Is Apple Cider Vinegar Good for Low Blood Pressure? (Expert Answer)

Short Answer: Apple cider vinegar is bad for low blood pressure. Because it has acetic acid and histamine and they can lower your blood pressure and worsen your symptoms.

Low blood pressure (hypotension) is a condition that affects your blood vessels and heart.

In low blood pressure, your body does not have enough pressure to push blood through your arteries and veins.

This can lead to various health problems, such as dizziness, fainting, shock, and organ damage.

One of the key factors in managing low blood pressure is diet.

What you consume can affect your blood volume, which can impact your low blood pressure symptoms and overall health.

To effectively manage low blood pressure, you should consume sodium-rich foods like salt, cheese, and canned foods and avoid potassium-rich foods like bananas, potatoes, and tomatoes.

Sodium helps retain water in your body and increase your blood volume, while potassium can lower your blood pressure by relaxing your blood vessels.

Now, apple cider vinegar (ACV) is a type of vinegar made from fermented apple juice.

People usually drink it diluted with water or use it as a dressing for salads and other dishes.

Apple cider vinegar is bad for low blood pressure because it contains acetic acid.

Acetic acid can lower your blood pressure by inhibiting the activity of an enzyme that constricts your blood vessels.

This can worsen your low blood pressure symptoms and increase your risk of complications.

One tablespoon of apple cider vinegar can give you about 11 mg of potassium (0.2% of your daily needs) and 1 mg of sodium (0.04% of your daily needs).

Potassium can negatively affect low blood pressure, while sodium can positively affect it.

However, the amount of sodium in ACV is too low to make a significant difference.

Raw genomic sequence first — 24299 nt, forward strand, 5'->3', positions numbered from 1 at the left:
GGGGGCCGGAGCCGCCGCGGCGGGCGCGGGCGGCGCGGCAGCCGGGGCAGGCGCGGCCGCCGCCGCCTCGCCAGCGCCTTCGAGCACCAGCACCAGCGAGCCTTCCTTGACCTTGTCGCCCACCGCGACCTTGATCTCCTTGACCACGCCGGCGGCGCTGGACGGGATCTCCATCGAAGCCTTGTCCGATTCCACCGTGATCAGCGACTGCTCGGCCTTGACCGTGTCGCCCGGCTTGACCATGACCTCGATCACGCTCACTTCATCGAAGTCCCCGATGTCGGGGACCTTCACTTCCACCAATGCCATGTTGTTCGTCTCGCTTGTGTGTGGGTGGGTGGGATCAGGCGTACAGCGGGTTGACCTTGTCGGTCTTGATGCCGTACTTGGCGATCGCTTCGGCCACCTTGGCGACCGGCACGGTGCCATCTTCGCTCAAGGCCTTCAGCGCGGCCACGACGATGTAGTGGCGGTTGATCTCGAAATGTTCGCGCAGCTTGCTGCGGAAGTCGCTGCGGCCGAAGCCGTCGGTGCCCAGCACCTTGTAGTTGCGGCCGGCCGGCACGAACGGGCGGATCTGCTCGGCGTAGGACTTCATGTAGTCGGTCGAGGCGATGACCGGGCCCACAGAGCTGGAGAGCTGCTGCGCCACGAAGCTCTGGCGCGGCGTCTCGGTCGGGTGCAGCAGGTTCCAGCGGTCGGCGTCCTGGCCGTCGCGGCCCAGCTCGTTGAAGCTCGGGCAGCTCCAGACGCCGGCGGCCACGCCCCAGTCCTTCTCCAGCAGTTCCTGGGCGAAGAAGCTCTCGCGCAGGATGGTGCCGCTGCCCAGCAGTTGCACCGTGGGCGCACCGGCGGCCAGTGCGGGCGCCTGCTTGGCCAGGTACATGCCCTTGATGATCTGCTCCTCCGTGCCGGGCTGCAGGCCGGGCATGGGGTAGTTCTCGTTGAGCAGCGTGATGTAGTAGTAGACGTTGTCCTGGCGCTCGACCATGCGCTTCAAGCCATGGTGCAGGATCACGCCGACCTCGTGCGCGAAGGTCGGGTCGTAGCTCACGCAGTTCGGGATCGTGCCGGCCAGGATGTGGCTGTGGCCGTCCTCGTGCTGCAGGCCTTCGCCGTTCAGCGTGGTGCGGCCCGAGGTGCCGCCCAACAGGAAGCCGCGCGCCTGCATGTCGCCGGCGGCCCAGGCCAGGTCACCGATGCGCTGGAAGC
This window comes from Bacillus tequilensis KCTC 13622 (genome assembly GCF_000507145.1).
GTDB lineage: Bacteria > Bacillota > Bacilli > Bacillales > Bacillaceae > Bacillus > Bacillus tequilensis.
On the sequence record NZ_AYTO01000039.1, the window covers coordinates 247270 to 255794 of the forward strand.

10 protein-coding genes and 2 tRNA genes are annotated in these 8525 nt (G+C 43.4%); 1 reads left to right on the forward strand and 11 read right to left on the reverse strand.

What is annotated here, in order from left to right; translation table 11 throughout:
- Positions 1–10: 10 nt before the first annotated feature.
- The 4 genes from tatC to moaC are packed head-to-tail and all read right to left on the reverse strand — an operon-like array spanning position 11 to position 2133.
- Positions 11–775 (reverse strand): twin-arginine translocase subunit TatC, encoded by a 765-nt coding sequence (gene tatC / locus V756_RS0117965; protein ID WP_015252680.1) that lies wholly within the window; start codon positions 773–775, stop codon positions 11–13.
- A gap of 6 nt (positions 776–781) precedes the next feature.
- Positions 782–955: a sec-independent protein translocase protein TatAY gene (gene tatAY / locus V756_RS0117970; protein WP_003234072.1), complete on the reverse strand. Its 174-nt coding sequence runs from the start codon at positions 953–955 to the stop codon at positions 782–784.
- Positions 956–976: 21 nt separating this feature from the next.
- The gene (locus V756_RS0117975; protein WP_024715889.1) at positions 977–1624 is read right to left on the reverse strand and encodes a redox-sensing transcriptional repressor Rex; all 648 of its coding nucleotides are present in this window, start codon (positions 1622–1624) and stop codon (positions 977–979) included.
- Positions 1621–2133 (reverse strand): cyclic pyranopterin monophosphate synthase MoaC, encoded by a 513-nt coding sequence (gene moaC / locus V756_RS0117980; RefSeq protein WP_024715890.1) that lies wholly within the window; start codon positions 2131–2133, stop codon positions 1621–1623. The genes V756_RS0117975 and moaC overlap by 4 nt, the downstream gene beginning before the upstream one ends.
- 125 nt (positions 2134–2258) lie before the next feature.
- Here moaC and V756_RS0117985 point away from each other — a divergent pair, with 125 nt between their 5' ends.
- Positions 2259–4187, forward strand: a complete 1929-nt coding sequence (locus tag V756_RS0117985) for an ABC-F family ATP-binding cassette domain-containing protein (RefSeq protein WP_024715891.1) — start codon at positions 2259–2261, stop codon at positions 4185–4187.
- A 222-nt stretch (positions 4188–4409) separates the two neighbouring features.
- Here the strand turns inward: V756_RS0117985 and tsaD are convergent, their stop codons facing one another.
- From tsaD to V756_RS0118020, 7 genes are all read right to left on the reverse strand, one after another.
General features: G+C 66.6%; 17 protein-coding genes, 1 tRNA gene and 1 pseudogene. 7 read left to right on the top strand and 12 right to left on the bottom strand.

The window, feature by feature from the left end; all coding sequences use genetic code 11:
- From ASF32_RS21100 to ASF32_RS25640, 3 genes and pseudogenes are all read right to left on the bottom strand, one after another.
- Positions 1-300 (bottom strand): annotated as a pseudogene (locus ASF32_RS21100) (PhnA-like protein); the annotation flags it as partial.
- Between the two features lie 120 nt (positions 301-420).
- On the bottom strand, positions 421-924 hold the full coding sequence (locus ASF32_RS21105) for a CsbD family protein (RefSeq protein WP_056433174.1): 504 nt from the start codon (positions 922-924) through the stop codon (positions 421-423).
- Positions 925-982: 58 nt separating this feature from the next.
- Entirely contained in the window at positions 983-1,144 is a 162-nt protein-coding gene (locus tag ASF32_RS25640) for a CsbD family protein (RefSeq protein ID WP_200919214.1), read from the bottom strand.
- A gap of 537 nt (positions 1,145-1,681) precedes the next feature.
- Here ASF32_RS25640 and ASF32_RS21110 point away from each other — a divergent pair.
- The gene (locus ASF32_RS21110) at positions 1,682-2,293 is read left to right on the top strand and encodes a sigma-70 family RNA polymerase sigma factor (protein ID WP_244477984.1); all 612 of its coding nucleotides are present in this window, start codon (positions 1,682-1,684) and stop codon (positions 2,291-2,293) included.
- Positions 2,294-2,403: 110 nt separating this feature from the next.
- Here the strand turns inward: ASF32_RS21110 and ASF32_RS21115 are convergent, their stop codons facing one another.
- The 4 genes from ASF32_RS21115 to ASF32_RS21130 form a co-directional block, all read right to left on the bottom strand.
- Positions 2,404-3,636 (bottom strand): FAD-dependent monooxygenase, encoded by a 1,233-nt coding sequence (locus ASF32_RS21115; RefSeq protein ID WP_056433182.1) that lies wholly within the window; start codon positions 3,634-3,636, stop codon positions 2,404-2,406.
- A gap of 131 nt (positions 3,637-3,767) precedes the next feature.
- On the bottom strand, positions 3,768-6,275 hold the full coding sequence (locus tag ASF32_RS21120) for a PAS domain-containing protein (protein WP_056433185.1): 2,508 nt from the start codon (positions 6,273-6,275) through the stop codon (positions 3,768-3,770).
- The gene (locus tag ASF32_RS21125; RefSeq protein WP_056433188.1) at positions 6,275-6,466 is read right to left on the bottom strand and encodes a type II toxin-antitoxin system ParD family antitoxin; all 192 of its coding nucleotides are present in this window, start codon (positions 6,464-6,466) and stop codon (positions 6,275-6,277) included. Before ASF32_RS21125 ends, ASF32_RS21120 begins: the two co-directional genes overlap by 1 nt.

Acetic acid can negatively affect low blood pressure by relaxing your blood vessels and reducing your blood pressure.

It can also interfere with some medications that are used to treat low blood pressure, such as diuretics and vasodilators.

Furthermore, apple cider vinegar is a fermented food and fermented foods are bad for low blood pressure.

Because, fermented foods can contain histamine, a chemical that can lower your blood pressure by dilating your blood vessels and increasing your heart rate.

That’s why I suggest you limit your apple cider vinegar intake to avoid worsening your low blood pressure.

Stick to no more than one tablespoon per day to minimize the side effects.

You should also consult your doctor before using apple cider vinegar if you have low blood pressure or take any medications for it.

Also, you shouldn’t drink apple cider vinegar if you have ulcers, gastritis, or acid reflux to prevent irritation and inflammation of your stomach lining.

Because, apple cider vinegar is acidic and can aggravate these conditions.

You can buy apple cider vinegar in your local market or can order it online.

Always choose organic, unfiltered, and unpasteurized apple cider vinegar that contains the mother, a cloudy substance that has some beneficial enzymes and bacteria.

Because, these may have some health benefits, such as improving your digestion and immunity.

You can store apple cider vinegar in a cool, dark, and dry place for up to two years.

Finally, remember, maintaining a healthy lifestyle, including a balanced diet, regular exercise, stress management and essential medical care is key to managing low blood pressure effectively.

I always recommend my low blood pressure patients to follow a low blood pressure-friendly diet to improve their overall well-being, and enjoy a longer and healthier life.

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About the Author

Abdur Rahman Choudhury

Abdur Rahman Choudhury is a nutritionist in West Bengal, India, with a Bachelor’s and Master’s degree in Biochemistry.

He has done his diploma in nutrition from Fabulous Body Inc (US), and completed various certification courses from several universities. He also has considerable research experience in PCOS.

Abdur currently lives in India and keeps fit by weight training and eating mainly home-cooked meals.

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